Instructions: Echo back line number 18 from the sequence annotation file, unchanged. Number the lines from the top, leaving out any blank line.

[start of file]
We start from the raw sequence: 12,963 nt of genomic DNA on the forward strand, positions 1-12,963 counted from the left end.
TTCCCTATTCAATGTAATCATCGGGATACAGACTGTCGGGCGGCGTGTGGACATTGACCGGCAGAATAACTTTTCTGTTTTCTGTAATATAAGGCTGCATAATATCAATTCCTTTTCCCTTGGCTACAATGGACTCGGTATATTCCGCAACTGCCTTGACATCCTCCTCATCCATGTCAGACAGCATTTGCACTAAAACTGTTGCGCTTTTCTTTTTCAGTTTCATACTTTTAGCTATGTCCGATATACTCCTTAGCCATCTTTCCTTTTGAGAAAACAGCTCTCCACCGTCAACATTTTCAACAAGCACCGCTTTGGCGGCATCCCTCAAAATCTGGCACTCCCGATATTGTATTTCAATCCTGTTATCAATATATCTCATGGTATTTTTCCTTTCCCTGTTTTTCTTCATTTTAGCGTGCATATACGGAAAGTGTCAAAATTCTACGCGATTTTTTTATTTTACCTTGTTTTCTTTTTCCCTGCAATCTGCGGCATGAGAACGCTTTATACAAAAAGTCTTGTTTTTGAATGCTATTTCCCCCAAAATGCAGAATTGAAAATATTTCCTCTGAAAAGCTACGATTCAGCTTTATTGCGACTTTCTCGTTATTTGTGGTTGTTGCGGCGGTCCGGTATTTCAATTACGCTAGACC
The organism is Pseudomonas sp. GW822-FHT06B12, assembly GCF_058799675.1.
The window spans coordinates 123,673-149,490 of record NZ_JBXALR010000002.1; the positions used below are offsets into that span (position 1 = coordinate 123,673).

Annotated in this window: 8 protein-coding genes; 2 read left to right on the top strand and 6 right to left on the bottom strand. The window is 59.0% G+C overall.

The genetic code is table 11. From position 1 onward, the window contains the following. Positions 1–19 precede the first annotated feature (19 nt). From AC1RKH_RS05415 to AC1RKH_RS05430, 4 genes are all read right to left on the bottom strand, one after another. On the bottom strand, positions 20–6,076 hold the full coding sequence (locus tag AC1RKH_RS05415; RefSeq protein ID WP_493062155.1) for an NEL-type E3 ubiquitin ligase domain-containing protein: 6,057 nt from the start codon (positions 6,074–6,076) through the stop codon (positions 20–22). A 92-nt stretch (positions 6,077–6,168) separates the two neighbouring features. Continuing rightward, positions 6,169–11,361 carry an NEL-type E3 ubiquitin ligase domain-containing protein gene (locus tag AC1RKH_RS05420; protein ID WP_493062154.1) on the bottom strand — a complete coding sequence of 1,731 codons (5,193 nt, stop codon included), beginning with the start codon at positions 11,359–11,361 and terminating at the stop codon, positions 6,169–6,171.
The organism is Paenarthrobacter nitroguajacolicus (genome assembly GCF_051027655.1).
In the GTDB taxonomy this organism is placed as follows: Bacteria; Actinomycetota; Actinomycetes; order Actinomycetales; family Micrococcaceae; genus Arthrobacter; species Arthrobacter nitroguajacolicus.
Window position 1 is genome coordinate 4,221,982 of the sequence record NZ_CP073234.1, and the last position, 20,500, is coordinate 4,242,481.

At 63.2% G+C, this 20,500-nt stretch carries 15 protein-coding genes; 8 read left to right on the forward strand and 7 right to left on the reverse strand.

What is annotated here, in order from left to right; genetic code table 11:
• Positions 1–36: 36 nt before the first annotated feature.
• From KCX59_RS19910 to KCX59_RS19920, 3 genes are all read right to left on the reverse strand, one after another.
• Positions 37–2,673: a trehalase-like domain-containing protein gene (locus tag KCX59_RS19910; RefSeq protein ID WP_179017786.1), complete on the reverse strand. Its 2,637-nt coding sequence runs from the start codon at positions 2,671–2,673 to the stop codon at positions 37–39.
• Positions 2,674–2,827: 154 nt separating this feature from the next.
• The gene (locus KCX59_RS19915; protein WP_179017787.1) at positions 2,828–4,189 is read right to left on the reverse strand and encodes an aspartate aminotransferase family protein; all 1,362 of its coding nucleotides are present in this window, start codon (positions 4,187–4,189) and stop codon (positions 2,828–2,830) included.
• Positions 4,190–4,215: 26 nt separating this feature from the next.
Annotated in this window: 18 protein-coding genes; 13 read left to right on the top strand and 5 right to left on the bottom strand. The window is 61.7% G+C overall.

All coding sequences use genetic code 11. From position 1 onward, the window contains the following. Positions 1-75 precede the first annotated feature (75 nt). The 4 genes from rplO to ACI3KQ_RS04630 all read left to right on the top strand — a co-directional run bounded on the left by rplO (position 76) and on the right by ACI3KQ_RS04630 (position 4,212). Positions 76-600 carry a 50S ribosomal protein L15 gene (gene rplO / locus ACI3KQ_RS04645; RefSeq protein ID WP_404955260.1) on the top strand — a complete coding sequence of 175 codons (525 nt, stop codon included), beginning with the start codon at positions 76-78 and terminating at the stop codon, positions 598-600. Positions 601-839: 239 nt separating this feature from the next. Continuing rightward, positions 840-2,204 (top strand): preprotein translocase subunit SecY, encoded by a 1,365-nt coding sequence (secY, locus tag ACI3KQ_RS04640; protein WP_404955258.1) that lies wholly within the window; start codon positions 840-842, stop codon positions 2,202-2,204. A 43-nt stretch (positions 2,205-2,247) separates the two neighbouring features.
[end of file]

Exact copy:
Annotated in this window: 18 protein-coding genes; 13 read left to right on the top strand and 5 right to left on the bottom strand. The window is 61.7% G+C overall.